The “back” and “home” buttons are unambiguous with the Fire TV interface, because back always goes back, and home always goes home. Compare this to the Apple TV’s “menu” and “TV screen rectangle” buttons.
One point to Amazon for ergonomics, one point to Amazon for not making it out of glass, one point to Amazon for unambiguous device orientation, one point to Apple for Volume, one point to Amazon for mostly unambiguous buttons, and one point for Apple for a rechargeable battery.
But what about the complicated motion sensors and the touchpad? The motion sensors are superfluous because they only come into play in games which are horrible to play via the motion sensors. The touchpad is great for precisely placing the “playhead” for video, but also punish you with the virtual keyboard row, and no clear sense of direction when compared to a D-Pad. I don’t find the touchpad on the Siri Remote to be preferable to the Amazon D-Pad, but everyone’s just going to yell at me for that, so whatever you like is the best thing ever.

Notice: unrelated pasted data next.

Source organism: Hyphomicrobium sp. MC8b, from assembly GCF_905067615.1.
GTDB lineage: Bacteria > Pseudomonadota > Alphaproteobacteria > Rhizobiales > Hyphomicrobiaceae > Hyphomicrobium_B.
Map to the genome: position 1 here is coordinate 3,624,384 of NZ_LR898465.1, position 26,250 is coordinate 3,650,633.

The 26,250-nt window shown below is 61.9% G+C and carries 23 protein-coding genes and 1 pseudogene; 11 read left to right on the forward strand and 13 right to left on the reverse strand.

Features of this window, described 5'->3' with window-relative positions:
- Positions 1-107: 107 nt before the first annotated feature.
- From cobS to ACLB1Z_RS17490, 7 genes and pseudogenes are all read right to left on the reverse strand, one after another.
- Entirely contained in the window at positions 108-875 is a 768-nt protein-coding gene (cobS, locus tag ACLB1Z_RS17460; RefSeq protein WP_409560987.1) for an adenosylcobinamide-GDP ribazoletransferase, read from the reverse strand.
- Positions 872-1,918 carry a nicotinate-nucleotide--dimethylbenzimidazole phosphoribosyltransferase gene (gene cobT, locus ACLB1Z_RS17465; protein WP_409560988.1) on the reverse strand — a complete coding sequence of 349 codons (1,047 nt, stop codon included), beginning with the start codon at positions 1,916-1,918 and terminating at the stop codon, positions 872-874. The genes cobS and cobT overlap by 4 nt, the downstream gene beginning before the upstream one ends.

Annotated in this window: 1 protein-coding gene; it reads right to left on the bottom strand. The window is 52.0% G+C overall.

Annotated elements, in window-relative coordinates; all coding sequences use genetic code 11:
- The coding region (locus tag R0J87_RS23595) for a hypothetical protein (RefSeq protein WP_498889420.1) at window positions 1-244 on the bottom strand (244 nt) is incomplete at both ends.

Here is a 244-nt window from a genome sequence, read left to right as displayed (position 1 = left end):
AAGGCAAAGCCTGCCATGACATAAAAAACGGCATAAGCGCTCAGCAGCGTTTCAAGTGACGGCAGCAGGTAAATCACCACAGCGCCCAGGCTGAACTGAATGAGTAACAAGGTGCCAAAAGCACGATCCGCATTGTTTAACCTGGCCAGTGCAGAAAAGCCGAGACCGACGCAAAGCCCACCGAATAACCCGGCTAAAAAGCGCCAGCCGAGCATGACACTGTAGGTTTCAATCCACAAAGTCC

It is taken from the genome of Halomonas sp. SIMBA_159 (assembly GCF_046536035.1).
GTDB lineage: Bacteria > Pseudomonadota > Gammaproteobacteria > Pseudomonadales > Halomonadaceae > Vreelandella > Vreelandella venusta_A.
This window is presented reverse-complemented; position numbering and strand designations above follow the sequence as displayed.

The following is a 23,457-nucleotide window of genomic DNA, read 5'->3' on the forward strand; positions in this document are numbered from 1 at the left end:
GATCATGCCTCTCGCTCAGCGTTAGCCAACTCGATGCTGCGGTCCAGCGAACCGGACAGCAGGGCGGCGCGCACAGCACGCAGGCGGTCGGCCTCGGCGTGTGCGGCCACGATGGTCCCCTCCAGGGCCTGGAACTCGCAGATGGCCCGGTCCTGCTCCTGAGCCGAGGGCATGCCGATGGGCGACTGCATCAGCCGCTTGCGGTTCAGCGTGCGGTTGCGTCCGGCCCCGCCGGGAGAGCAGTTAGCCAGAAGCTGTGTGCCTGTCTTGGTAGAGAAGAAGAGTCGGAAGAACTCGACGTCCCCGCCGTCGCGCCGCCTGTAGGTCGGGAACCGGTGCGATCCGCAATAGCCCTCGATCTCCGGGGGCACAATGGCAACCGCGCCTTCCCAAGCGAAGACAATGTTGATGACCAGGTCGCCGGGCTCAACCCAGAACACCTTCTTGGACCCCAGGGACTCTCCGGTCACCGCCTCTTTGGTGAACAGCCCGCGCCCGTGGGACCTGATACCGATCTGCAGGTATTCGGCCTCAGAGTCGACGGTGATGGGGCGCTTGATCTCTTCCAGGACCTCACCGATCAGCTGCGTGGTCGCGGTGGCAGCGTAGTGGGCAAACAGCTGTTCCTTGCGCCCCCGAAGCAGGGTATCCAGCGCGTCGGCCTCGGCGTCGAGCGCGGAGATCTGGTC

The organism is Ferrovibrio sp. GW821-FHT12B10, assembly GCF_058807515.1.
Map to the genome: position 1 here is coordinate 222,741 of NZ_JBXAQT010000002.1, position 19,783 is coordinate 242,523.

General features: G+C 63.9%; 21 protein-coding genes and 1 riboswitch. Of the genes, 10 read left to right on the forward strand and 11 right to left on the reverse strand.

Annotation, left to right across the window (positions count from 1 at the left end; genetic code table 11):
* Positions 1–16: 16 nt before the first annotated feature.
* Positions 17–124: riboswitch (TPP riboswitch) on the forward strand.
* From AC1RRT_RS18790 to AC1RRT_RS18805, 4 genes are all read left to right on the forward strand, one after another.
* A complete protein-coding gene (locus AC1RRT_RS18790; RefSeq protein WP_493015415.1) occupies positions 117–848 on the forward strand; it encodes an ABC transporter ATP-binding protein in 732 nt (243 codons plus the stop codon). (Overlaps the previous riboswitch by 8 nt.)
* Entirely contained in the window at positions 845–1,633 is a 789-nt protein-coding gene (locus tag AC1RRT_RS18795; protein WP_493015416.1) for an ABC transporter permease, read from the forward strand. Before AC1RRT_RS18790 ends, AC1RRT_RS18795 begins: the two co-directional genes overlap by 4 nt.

The initial boot process is funky (there’s a warning not to touch anything, which isn’t friendly). There’s also a video with an animated guy introducing you to the features of the device. I don’t typically enjoy tutorials, but it’s short and very directly communicates functions, as well as where to find certain things in the interface. Sadly, it’s possible that something like this might help with the unintuitive process of setting up an Apple TV. (Here’s a screen with almost nothing on it. Have a nice day.) The video is also present in the system if someone feels like they need to rewatch it.
As for the interface: The left side of the screen has a vertical menu to switch between different views on the right side of the screen. It defaults to “Home” which contains: